Book Rewind Review: Miles Morales: Spider-Man by Jason Reynolds
One of my favorite booksellers described Miles Morales: Spider-Man as 25% Spider-Man and 75% Jason Reynolds, which is completely accurate. I absolutely LOVED this take on Miles Morales and can’t recommend it enough. What Jason does to transform the history and legacy of Miles in just 272 short pages is incredible. Check out my 5 star review below!
Miles Morales: Spider-Manby Jason Reynolds
Published by: Marvel Press
on August 1, 2017
Genres: Fantasy, Young Adult
"Everyone gets mad at hustlers, especially if you're on the victim side of the hustle. And Miles knew hustling was in his veins." Miles Morales is just your average teenager. Dinner every Sunday with his parents, chilling out playing old-school video games with his best friend, Ganke, crushing on brainy, beautiful poet Alicia. He's even got a scholarship spot at the prestigious Brooklyn Visions Academy. Oh yeah, and he's Spider Man.
But lately, Miles's spidey-sense has been on the fritz. When a misunderstanding leads to his suspension from school, Miles begins to question his abilities. After all, his dad and uncle were Brooklyn jack-boys with criminal records. Maybe kids like Miles aren't meant to be superheroes. Maybe Miles should take his dad's advice and focus on saving himself.
As Miles tries to get his school life back on track, he can't shake the vivid nightmares that continue to haunt him. Nor can he avoid the relentless buzz of his spidey-sense every day in history class, amidst his teacher's lectures on the historical "benefits" of slavery and the modern-day prison system. But after his scholarship is threatened, Miles uncovers a chilling plot, one that puts his friends, his neighborhood, and himself at risk.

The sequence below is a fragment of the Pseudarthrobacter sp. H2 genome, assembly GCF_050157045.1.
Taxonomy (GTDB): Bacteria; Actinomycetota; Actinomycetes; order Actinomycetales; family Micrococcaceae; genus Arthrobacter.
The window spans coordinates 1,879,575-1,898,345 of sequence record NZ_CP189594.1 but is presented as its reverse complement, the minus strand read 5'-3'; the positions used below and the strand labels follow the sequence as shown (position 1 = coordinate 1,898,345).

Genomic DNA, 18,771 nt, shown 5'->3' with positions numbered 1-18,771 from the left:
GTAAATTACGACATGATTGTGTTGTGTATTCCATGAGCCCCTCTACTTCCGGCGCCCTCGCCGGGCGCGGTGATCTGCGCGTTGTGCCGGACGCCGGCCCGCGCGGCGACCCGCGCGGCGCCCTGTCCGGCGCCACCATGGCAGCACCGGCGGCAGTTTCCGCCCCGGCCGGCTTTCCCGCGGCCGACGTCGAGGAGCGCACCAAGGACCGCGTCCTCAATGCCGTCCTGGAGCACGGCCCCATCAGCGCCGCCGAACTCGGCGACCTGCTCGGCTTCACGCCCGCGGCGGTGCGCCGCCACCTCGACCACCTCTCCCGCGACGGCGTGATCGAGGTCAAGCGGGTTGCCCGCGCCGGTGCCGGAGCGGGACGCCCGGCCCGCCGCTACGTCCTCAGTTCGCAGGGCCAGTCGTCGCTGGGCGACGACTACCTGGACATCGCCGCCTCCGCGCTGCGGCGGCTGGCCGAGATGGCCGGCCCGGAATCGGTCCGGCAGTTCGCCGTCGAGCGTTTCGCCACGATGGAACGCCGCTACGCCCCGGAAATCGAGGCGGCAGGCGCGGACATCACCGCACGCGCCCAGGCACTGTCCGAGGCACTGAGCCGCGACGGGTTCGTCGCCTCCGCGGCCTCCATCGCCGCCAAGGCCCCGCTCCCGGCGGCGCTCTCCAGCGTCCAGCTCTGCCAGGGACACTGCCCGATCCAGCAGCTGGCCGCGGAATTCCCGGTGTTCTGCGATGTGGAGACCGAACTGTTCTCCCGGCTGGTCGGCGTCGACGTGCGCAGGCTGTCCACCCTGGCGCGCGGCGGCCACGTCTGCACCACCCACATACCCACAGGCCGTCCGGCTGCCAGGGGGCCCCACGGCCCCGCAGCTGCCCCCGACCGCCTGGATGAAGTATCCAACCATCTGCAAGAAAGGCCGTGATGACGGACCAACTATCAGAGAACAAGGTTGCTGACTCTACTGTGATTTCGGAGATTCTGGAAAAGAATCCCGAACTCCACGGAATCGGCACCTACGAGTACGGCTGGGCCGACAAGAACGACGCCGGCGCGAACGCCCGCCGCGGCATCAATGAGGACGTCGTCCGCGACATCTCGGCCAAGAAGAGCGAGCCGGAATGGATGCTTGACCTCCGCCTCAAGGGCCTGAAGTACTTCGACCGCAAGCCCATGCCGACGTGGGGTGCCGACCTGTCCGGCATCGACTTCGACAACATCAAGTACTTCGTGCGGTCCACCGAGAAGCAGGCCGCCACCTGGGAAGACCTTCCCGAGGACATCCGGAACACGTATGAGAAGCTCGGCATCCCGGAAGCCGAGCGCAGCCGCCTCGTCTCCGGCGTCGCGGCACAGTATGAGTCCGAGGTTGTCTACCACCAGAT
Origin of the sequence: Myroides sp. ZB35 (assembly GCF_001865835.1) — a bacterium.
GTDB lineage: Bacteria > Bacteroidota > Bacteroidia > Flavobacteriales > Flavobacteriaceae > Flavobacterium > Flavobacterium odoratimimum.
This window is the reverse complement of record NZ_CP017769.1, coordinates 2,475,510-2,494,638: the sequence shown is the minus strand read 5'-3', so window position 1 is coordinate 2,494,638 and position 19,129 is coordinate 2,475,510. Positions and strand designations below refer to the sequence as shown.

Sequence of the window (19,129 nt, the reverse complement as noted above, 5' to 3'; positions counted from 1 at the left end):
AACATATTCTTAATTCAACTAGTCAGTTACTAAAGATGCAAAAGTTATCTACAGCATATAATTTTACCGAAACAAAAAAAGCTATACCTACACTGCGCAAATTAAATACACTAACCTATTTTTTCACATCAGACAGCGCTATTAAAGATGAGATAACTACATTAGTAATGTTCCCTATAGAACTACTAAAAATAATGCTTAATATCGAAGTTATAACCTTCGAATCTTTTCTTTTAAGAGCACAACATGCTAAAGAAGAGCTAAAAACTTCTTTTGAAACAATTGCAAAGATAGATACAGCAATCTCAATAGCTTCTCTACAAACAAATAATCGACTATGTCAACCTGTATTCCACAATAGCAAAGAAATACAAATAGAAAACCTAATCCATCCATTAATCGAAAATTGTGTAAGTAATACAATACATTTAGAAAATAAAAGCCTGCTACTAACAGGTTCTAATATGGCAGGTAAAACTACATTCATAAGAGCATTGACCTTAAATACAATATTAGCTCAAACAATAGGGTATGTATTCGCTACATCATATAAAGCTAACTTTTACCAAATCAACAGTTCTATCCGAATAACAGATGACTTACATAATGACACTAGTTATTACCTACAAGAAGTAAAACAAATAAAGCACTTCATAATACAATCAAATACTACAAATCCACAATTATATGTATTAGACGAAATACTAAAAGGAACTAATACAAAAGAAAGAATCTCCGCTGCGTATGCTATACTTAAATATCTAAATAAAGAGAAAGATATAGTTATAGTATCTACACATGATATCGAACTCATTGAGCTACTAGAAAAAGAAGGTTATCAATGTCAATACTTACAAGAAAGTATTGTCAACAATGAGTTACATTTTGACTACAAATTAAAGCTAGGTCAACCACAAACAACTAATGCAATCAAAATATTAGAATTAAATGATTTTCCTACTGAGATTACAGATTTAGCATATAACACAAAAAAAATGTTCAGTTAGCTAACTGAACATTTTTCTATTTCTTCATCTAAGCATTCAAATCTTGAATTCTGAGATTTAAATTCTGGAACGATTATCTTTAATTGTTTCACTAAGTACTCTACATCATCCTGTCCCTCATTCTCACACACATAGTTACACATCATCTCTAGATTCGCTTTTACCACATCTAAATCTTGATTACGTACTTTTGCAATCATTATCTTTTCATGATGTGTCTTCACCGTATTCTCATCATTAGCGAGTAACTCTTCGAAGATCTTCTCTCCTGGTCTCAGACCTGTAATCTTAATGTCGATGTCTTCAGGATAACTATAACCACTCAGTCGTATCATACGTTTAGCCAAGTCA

It's time for Miles to suit up.
Miles is a 15 year old Black-Puerto Rican youth with a whole lot going on and, oh, he also has the same powers as Spider-Man. The old mantra “with great power comes great responsibility” sounds great except when you’re trying to keep your grades up at your all-white private school and the world is working against you. Miles has to worry about his parents and his neighborhood far before he will be saving the world, a lesson his dad shares with him at the very beginning of the story. To say I loved the family dynamics in this story is an understatement.
Without spoiling the story, I have to tell you…The villain in this story? Jason knocked it out of the park and hit home on our current world. Miles doesn’t have the privileges we see in typical white superhero stories, which brings the story into the contemporary world and allows the reader to explore institutional bias. I can’t recommend this enough!
Oh, and maybe you saw he’s getting his very own game? DIG IT.